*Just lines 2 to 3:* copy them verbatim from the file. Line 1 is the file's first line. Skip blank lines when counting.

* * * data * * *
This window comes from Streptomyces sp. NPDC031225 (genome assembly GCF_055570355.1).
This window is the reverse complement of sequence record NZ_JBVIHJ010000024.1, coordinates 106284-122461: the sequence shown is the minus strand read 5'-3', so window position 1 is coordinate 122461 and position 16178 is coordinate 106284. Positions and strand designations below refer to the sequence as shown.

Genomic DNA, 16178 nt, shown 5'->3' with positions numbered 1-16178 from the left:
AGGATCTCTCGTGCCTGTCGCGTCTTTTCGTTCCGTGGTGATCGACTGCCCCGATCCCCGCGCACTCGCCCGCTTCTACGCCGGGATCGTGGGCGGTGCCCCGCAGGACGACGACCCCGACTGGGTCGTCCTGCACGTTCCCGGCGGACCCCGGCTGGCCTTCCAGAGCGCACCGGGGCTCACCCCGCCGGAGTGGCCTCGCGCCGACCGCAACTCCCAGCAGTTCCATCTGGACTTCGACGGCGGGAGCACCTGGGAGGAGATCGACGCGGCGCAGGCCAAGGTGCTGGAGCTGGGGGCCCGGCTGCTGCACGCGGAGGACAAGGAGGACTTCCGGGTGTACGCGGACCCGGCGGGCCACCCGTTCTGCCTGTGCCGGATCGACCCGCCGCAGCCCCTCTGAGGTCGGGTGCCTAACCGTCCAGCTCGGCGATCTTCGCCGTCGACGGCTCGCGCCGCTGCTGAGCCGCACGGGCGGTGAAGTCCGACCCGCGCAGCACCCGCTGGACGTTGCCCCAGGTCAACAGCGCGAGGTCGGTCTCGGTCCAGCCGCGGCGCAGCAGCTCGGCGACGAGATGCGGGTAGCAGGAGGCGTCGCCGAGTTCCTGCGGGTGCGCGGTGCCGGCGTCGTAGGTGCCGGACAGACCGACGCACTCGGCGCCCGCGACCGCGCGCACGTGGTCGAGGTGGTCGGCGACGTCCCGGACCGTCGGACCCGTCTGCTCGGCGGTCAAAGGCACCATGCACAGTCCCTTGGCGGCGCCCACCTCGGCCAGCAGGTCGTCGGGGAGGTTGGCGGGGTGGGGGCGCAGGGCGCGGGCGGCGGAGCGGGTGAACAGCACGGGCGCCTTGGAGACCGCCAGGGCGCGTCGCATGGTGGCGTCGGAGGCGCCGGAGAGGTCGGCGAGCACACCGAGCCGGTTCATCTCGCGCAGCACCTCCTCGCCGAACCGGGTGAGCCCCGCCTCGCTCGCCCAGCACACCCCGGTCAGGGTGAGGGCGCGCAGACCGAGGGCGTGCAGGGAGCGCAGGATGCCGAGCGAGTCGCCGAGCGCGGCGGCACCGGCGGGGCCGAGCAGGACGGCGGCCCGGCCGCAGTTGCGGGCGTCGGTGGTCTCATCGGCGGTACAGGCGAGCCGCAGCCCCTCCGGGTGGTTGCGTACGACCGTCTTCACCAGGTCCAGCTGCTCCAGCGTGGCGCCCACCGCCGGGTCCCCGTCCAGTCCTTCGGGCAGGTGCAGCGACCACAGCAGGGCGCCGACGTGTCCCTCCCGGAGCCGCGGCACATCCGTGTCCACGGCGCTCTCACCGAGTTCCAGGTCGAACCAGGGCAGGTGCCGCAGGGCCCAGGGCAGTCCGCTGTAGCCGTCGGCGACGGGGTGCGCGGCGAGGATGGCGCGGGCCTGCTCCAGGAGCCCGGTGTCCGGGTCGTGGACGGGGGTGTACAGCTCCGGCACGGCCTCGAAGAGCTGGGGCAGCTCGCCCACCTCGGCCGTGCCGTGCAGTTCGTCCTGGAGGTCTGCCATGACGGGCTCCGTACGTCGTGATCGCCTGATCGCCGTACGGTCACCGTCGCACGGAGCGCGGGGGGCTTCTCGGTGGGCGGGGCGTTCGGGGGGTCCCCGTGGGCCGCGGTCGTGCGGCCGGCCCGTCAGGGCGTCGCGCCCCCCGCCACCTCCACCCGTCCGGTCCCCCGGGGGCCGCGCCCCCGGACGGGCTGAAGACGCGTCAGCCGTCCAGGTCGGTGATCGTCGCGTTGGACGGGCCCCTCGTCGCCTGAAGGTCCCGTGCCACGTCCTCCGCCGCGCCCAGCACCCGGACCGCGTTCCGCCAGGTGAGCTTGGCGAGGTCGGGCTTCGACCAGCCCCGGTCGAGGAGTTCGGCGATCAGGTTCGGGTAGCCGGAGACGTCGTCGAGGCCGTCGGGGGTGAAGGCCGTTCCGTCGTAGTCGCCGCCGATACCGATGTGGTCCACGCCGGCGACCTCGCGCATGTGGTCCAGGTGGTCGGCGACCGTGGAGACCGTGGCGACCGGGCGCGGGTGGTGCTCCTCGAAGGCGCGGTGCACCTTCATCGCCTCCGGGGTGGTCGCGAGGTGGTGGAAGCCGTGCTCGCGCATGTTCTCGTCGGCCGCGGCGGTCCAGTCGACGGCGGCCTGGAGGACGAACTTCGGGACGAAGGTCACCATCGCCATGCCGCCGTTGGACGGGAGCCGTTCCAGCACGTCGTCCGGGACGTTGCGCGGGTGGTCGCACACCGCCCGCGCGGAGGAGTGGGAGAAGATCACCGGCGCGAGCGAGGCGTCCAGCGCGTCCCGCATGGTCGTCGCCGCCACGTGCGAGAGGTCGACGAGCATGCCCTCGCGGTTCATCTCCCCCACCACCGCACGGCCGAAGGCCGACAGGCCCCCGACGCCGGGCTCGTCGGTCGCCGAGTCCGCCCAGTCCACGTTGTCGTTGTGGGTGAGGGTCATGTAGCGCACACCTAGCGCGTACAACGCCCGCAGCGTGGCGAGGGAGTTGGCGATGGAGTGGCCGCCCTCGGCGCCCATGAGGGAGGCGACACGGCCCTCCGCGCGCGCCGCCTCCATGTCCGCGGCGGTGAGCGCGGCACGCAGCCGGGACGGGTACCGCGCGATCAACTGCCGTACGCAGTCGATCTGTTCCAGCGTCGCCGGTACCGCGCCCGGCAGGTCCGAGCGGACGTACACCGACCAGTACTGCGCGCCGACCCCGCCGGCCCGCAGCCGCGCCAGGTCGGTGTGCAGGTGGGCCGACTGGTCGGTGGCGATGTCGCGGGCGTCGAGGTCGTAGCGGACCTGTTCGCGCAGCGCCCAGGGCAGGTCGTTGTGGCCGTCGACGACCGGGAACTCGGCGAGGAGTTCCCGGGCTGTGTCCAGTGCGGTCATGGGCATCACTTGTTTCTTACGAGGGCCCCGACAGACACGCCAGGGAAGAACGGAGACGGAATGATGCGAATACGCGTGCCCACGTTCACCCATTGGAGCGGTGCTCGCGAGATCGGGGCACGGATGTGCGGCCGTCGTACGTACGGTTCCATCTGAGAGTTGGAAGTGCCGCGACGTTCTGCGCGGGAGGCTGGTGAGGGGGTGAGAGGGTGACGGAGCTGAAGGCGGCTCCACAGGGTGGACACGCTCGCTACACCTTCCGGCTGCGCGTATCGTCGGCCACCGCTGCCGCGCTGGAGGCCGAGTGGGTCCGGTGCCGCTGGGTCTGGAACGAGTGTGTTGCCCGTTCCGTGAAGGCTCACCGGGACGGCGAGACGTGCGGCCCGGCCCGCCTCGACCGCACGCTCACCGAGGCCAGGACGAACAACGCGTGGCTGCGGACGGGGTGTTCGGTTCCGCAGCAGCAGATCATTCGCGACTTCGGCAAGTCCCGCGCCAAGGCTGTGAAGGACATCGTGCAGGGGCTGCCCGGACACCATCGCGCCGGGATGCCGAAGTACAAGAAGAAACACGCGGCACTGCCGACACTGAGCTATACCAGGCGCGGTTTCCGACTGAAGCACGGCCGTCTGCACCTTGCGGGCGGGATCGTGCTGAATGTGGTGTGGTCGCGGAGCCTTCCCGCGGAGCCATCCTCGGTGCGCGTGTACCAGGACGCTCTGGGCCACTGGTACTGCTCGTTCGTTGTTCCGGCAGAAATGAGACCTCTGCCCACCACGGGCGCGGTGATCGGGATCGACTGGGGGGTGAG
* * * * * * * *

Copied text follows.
This window is the reverse complement of sequence record NZ_JBVIHJ010000024.1, coordinates 106284-122461: the sequence shown is the minus strand read 5'-3', so window position 1 is coordinate 122461 and position 16178 is coordinate 106284. Positions and strand designations below refer to the sequence as shown.

Genomic DNA, 16178 nt, shown 5'->3' with positions numbered 1-16178 from the left: